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Films and Events

Independent Lens

Free Chol Soo Lee | Official Trailer | Independent Lens | PBS

Join KMOS PBS for a FREE Event!

Thursday, March 30th at 6 P.M.

William Woods University

Dulany Library Auditorium

One University Ave

Fulton, MO 65251






Wednesday, April 5th at 6 P.M.

Capitol City Cinema

126 E. High Street

Jefferson City, MO 65101




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Watch some of our previous screenings!

PREMIERING November 9th

Move Me / By Kelsey Peterson and Daniel Klein

Beneath the waters of Lake Superior, off the shore of Wisconsin, Kelsey Peterson underwent a transformation. On the eve of Independence Day 2012, she dove in and hit the lake bottom headfirst, suffering a life-altering spinal cord injury that takes away both function and sensation from the chest down, essentially robbing Kelsey of her self-identities as an athlete and dancer. Alongside peers and allies in the spinal cord injury community, she seeks to answer the question “Who am I now?” As she grapples with the ebb and flow of hope and acceptance, Kelsey talks to researchers and meets with people who belong to this community and who help give her the strength and the will to return to dance. When a cutting-edge clinical trial surfaces, it tests her expectations and her faith in the possibility of a cure, forcing her to evaluate the limits of her recovery—in body and spirit.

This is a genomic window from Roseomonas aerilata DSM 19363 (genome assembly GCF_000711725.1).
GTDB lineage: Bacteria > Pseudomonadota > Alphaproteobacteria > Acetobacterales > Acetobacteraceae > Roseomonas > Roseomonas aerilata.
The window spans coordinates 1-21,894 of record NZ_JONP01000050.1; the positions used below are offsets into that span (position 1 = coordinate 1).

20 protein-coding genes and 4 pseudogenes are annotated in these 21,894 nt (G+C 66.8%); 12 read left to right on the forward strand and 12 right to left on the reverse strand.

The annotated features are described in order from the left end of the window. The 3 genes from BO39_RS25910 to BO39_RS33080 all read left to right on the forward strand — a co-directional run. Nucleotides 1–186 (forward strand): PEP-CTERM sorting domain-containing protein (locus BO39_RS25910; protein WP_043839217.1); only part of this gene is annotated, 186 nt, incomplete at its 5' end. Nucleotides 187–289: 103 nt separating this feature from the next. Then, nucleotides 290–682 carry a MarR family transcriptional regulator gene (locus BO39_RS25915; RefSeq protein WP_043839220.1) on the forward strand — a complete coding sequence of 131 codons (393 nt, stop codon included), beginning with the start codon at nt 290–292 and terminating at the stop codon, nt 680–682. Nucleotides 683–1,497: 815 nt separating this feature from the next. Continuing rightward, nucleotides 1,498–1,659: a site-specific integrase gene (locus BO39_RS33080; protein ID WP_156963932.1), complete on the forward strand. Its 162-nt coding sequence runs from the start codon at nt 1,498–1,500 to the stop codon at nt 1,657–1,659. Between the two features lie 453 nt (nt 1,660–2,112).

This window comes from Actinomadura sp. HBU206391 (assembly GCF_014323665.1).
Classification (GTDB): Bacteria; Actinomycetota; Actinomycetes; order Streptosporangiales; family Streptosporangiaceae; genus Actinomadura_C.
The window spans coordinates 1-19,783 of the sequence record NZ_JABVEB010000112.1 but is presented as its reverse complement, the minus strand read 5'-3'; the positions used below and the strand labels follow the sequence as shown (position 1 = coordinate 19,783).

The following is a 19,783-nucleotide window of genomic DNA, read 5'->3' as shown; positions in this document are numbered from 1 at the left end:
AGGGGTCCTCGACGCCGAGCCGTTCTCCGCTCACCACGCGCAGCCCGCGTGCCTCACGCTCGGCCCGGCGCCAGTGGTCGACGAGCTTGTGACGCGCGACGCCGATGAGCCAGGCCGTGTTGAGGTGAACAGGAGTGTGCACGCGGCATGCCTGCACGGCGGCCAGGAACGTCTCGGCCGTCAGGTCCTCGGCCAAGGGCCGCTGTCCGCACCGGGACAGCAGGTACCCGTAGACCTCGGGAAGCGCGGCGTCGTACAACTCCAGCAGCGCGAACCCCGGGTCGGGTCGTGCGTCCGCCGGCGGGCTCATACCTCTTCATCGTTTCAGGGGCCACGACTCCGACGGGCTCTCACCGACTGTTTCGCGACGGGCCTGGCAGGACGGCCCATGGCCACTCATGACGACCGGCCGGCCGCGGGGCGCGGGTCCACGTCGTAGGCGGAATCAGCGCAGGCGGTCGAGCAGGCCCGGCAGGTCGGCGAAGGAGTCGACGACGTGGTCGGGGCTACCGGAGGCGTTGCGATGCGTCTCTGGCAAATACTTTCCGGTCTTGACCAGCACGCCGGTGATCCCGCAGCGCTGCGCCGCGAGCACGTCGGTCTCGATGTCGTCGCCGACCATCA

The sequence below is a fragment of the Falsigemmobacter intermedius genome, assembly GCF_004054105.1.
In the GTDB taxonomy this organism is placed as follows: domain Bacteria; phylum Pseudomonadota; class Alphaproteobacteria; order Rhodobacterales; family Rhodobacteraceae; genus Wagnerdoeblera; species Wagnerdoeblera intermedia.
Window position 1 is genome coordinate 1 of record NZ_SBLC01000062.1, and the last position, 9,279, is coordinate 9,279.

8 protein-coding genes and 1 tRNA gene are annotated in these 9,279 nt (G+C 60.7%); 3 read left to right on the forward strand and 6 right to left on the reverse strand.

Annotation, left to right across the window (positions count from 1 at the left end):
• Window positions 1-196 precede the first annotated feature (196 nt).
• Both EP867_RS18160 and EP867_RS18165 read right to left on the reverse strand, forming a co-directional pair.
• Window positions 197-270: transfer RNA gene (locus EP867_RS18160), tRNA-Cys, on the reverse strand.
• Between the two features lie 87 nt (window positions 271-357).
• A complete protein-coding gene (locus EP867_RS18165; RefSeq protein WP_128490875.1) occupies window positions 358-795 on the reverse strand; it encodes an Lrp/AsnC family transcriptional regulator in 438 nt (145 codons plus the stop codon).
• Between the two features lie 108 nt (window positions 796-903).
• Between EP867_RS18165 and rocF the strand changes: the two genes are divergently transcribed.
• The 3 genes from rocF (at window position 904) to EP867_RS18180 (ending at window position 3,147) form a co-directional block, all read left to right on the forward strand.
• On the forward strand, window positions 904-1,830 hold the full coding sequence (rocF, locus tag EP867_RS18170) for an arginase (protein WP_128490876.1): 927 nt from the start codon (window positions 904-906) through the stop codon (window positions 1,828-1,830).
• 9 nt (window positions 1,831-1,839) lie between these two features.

Premiering February 13th

Love in the Time of Fentanyl / By Colin Askey, Monika Navarro, Marc Serpa Francoeur, and Robinder Uppal

As fentanyl overdose deaths in Vancouver, Canada reach an all-time high, the Overdose Prevention Society opens its doors—a renegade safe injection site that employs current or former drug users. Its staff and volunteers save lives and give hope to a marginalized community, doing whatever it takes to remain open, in this intimate documentary that looks beyond the stigma of injection drug users.

Photo Credit: Colin Askey

premiering march 20th

Storming Caesars Palace / By Hazel Gurland-Pooler

Activist Ruby Duncan leads a grassroots movement of mothers who challenged Presidents, the Vegas Mob, and everyday Americans to rethink their notions of the “Welfare Queen.”

photo credit: Boston Public library boston herald, medianews group, inc